8. Pretty much what Jonathan said. Aaron, your standards are just so devastatingly low. It is a very small thing to let the Church define itself and between LDS.org (with publications like True to the Faith) and the Encyclopedia of Mormonism there is no excuse for the activities you describe.

  9. Maybe an author, non-member or member, could start with a founation of the 13 Articles of Faith and then begin their research. Or if all the Articles together are to complex the writer could refer to Article number 9. ” We believe all that God has revealed, all that He does now reveal, and we believe that He will yet reveal many great and important things pertaining to the Kingdom of God.” God had Brother Joseph set up a Church that could move forward in time and have the flexiblity to change as more is revealed. Line by line, precept upon precept on a macro scale. We are humans after all and easily confused.

  10. As has been said, the truth of the matter is that there are very few statements that can justifiably follow the lead in “Mormons believe that …”

    As you said, we cannot expect journalists to get something “right” that we can’t agree on ourselves. But then, why in the world would a journalist think they can represent something as a doctrine of the church when we have not worked it out as such? Why should they be frustrated that it is hard to nail down? Why not just report that this is the case due to the lack of systematic and official theology in the Church? Why not write an article on the benefits of such an approach to theology?

    The big problem is that journalists want to say “such and such” is a doctrine of the church rather than admitting that there is very little official doctrine on controversial matters. It seems to me the job of a journalist is to represent things as they actually are. That requires them to represent unsettled doctrines as such. I don’t think that is too much to ask. Will they be frustrated by such a limitation? Yes, probably, which betrays some sort of agenda beyond reporting things as they are.

  11. In a Church where “Follow the Prophet” is a ubiquitous refrain, and past prophets are understood to have been just as in tune with God’s will as the current one, non-Mormons often assume that, absent strong repudiations, the statements of past prophets are still normative.

    The assumptions of non-Mormons are the least of our problems. The real problems arise when Mormons assume that the statements of past prophets are still normative.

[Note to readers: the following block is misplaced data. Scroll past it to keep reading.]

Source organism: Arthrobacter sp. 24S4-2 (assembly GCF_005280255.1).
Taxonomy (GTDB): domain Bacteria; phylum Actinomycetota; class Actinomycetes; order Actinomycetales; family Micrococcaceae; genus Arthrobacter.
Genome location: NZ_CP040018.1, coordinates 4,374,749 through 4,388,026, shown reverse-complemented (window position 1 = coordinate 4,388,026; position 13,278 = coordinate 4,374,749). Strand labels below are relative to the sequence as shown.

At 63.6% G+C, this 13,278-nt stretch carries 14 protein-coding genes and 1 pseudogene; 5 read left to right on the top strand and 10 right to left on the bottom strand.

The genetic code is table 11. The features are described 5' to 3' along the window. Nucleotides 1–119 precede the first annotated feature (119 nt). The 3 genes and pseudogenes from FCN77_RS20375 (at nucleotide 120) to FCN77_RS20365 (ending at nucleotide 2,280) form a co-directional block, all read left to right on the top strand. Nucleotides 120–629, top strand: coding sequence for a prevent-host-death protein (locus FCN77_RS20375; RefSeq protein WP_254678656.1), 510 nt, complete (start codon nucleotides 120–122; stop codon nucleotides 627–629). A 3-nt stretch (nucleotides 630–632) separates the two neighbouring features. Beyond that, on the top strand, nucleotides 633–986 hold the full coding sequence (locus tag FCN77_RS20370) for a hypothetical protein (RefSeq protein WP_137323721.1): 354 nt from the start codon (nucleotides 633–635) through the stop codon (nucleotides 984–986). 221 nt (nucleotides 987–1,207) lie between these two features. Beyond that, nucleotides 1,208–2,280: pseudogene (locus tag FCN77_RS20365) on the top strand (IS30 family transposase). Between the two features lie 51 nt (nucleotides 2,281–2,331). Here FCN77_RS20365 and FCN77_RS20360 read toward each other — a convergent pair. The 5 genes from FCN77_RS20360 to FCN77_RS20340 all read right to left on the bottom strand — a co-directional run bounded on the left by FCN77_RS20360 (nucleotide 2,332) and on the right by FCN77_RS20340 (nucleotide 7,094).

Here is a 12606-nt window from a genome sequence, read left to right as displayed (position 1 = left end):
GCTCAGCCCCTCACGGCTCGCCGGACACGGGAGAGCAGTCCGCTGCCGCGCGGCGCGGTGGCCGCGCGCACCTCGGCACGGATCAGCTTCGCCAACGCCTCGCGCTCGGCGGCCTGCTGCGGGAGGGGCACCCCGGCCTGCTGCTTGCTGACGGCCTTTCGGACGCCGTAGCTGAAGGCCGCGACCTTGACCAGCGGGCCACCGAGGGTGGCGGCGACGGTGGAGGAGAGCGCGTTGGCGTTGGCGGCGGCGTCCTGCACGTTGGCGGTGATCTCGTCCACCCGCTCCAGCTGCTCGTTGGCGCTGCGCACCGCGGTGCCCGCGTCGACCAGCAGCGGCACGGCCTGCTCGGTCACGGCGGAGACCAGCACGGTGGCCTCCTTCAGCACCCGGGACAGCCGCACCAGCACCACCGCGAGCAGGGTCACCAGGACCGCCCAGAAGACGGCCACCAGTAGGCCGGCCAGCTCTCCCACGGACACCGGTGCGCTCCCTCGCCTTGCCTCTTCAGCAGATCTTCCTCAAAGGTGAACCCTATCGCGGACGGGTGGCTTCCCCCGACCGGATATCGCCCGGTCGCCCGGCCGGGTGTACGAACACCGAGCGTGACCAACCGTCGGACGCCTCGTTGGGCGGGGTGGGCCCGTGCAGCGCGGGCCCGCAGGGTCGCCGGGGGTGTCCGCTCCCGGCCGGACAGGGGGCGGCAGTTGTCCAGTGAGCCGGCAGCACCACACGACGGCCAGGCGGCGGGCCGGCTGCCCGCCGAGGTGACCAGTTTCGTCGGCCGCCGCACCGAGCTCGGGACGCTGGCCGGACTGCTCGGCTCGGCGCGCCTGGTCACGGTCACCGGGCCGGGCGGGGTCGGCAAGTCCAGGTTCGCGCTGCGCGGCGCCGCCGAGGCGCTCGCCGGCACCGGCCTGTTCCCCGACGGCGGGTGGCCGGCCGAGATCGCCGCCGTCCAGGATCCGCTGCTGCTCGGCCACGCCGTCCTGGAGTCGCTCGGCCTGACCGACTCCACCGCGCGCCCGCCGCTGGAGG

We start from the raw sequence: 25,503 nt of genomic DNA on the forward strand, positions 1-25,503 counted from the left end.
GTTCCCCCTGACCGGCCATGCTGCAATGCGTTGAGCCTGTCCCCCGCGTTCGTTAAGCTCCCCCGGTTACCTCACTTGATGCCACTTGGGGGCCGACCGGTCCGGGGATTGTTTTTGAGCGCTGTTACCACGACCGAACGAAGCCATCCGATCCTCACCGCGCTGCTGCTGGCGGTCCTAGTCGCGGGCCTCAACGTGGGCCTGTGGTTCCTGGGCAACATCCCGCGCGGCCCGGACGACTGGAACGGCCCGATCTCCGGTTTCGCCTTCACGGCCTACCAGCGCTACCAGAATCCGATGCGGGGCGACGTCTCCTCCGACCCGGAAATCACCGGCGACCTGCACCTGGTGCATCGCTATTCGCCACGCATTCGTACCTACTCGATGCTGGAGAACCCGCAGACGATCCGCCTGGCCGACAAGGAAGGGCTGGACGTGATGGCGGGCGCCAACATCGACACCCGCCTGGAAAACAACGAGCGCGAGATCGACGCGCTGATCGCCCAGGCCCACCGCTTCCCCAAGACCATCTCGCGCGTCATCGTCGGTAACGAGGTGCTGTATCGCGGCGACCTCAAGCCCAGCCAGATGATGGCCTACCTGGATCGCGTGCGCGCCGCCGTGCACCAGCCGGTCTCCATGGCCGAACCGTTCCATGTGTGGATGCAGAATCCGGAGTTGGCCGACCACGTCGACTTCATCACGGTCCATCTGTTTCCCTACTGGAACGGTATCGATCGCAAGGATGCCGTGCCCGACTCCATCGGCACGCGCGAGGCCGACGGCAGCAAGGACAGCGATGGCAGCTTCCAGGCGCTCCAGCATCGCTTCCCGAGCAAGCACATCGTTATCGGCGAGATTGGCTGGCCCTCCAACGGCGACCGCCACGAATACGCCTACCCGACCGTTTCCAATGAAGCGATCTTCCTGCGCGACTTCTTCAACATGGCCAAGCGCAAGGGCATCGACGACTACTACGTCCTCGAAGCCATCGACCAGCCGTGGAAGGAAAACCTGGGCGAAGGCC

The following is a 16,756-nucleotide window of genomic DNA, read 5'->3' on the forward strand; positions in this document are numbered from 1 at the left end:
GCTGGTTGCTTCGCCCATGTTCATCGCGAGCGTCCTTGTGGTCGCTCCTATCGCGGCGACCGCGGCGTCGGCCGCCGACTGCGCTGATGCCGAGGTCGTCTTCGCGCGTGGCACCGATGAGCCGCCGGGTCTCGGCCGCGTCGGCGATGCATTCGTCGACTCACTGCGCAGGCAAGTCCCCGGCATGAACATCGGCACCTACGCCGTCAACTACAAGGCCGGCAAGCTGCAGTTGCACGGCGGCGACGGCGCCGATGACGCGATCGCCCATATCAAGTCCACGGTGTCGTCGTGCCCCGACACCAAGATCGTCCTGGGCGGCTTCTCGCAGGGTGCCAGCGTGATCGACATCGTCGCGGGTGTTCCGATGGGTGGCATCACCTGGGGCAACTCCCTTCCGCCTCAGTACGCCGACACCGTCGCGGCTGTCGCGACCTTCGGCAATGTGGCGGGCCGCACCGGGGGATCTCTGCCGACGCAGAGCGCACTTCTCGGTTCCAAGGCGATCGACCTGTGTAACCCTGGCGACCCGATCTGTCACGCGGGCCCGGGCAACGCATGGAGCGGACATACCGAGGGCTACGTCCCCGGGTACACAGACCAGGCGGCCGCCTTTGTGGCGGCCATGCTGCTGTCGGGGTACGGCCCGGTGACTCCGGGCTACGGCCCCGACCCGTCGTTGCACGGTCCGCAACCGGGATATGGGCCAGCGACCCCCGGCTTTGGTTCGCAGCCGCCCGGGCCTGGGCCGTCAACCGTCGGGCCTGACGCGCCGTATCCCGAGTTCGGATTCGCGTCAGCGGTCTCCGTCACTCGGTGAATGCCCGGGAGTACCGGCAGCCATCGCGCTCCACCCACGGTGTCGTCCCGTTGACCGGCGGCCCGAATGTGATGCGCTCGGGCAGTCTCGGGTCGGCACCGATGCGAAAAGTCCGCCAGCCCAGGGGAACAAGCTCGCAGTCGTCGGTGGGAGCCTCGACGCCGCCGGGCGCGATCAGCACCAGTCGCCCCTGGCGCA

12. ed johnson says:

    Non members are, understandably, interested in the facets of Mormonism that are unique, unusual, or even weird.

    “True to the Faith” is simply not a good reference for these things. For example, it doesn’t even mention plural marriage. Any decent reporter who wanted to understand LDS doctrines about the family would have questions about plural marriage. It’s also full of distinctive mormon language that is less meaningful to an outsider than it is to insiders.

    But I’d agree that the Encyclopedia of Mormonism is a great resource, and really should be the primary resource for this type of reporting. The problem is, I don’t think it’s very well known or easily accessible. Is it on the web?

  13. Steve Evans says:

    Aaron, the tryptophan infusion from today’s meal must have addled your mind. I see no reason why we should abandon our efforts to correct incorrect publications or to reverse errors made by journalists.

    Now, if you can’t get worked up about the idea, that’s a different thing altogether. Perhaps the topic of apathy is worth examining?

  14. Kevin Barney says:

    The Encyclopedia of Mormonism isn’t on the web at a single location (like the Catholic Encyclopedia, for instance), but many articles are on the web and may be found by searching.

  15. “And anyone who has spent any time in the Bloggernacle knows that debates about how to define Mormon doctrine defy resolution.”

    I think it is even difficult to point to any discrete examples to support this assertion. Can anyone point to any classic or espcially typical bloggernacle debates.

    I agree that the methodology of doctrinal construction is uncertain–but let’s show this is so with specific examples and evidence. That is, let’s not frame our uncertainty with more uncertainty.

  16. I find it hard to blame most journalists in their attempts to cover the beliefs and doings of such a complex church and religion. Honestly, put yourself in the shoes of a staff reporter for the NY Times or Washington Post or the like. More than likely you would have been raised in a small, middle income household on the east coast somewhere and until receiving the assignment to write a report on lets say, ‘Mitt Romeny and his church,’ you had only heard of the Mormons in passing. The confusing image that comes to your mind is gold plates, not celebrating Christmas, living without electricity, multiple wives, farming communities, etc. Then you look at a picture of Romney and think, ‘Who are these Mormons?’ ‘He looks so ‘normal,’ so the picture in my head must be wrong.’ And then, the big question…’Where do I even begin to find answers in order to best articulate my report?’